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Formerly Infatuated Friend Ready To Move On

Harriette Cole on

DEAR HARRIETTE: I have been infatuated with someone for far too long -- years, actually. Recently, though, I have come to see this man for who he is: an opportunist, a user, someone who thinks mostly about himself. This hurts to realize, but it also helps me create some distance. I heard from him recently, and I wasn't as responsive as usual. He said that in the past I was always immediately quick to reply. That's true. He acted hurt. I've been hurt for years. Do I have that come-to-Jesus meeting that we probably need, or do I just let it go and accept that we are in different places? Do you think that if I tell him how he has taken me for granted for years, he will understand? -- Next Steps

DEAR NEXT STEPS: From your newfound perspective, your behavior is already showing this man that you have changed. It may benefit you both if you say out loud where you are. Tell him that you know you haven't stood up for yourself enough in your friendship. Don't fault him. Instead, say that you have turned a corner and want more in your life, especially from someone as dear to you as he is. Ask if he is ready to step up and be a better friend. If not, you should continue to be reserved. Don't allow space for him to use you anymore. You may be pleasantly surprised that he makes a bigger effort to think about you, but it is important to remember that people are who they are. He's not likely to transform into a different person overnight, but his efforts may come to match your needs if he truly cares about you.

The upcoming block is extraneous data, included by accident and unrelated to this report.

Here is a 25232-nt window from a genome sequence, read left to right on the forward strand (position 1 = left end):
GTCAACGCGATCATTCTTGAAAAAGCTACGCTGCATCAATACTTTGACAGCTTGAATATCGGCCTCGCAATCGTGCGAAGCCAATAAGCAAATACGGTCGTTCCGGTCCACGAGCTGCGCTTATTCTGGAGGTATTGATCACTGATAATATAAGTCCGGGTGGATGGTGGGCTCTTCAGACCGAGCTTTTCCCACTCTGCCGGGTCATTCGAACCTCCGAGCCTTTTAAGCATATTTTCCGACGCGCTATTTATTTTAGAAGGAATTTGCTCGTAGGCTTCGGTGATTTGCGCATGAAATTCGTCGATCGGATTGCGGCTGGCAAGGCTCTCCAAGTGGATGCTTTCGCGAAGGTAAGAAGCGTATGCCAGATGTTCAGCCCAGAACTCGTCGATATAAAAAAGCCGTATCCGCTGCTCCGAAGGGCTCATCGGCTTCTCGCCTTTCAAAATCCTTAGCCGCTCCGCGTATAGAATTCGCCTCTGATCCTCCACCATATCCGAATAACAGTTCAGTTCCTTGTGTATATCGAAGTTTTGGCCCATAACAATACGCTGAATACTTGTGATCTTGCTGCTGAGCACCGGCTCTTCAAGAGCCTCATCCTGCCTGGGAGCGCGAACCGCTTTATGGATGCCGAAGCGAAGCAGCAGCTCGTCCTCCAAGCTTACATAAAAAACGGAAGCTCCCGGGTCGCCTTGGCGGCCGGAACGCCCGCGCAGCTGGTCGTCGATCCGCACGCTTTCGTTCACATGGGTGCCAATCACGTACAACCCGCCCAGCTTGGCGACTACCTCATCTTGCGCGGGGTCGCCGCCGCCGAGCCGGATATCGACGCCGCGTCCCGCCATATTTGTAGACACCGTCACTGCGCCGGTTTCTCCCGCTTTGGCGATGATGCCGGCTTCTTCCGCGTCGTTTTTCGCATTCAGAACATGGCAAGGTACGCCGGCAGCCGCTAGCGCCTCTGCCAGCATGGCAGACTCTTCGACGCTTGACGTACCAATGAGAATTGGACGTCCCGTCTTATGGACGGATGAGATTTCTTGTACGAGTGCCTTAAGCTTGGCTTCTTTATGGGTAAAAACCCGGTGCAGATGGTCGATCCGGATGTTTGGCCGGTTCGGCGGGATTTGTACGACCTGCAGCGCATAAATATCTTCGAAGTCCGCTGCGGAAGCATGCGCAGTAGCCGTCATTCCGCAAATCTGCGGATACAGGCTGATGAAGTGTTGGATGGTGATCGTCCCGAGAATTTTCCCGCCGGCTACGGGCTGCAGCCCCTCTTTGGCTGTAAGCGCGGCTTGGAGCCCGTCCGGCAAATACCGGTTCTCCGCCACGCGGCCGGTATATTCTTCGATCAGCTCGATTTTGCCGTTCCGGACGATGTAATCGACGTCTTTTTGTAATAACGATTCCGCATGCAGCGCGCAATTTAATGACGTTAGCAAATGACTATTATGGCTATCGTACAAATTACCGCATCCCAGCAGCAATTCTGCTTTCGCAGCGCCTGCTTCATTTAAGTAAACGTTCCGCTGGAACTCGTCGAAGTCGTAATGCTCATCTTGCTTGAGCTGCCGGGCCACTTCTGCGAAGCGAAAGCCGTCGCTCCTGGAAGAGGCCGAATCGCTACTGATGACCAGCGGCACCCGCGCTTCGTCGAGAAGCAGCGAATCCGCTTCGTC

DEAR HARRIETTE: I am growing closer to my brother now that we are getting older. It is really nice -- and somewhat surprising. A few years ago, I honestly thought we wouldn't talk again, because every time we would communicate, it would turn into an argument. I don't know why it was so bad or even what specifically happened to make things better now. I am curious, though. I don't think I am doing anything differently. What I see is that he is being kinder to me and far less judgmental. Do I bring this up to him and ask why he had a change of heart toward me? I don't want to start a fight again, but I am curious. -- Turning the Page

DEAR TURNING THE PAGE: Why spoil the moment? No need to rip off a scab while the wound is still healing. It will be much more productive for the two of you to rebuild your relationship naturally. Who cares why he has had a change of heart? In the end, being able to have your brother in your life in a positive way is making you happy. It sounds like he is enjoying it, too. Focus on the present moment. Find more ways in which you can authentically connect with each other. If ever past sensitivities come up, allow the conversation to follow its natural course, but resist the desire to place blame or to criticize. Just be in the moment.

 

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(Harriette Cole is a lifestylist and founder of DREAMLEAPERS, an initiative to help people access and activate their dreams. You can send questions to askharriette@harriettecole.com or c/o Andrews McMeel Syndication, 1130 Walnut St., Kansas City, MO 64106.)

Copyright 2024, Harriette Cole


COPYRIGHT 2024 Andrews McMeel Syndication. This feature may not be reproduced or distributed electronically, in print or otherwise without the written permission of Andrews McMeel Syndication.

 

 

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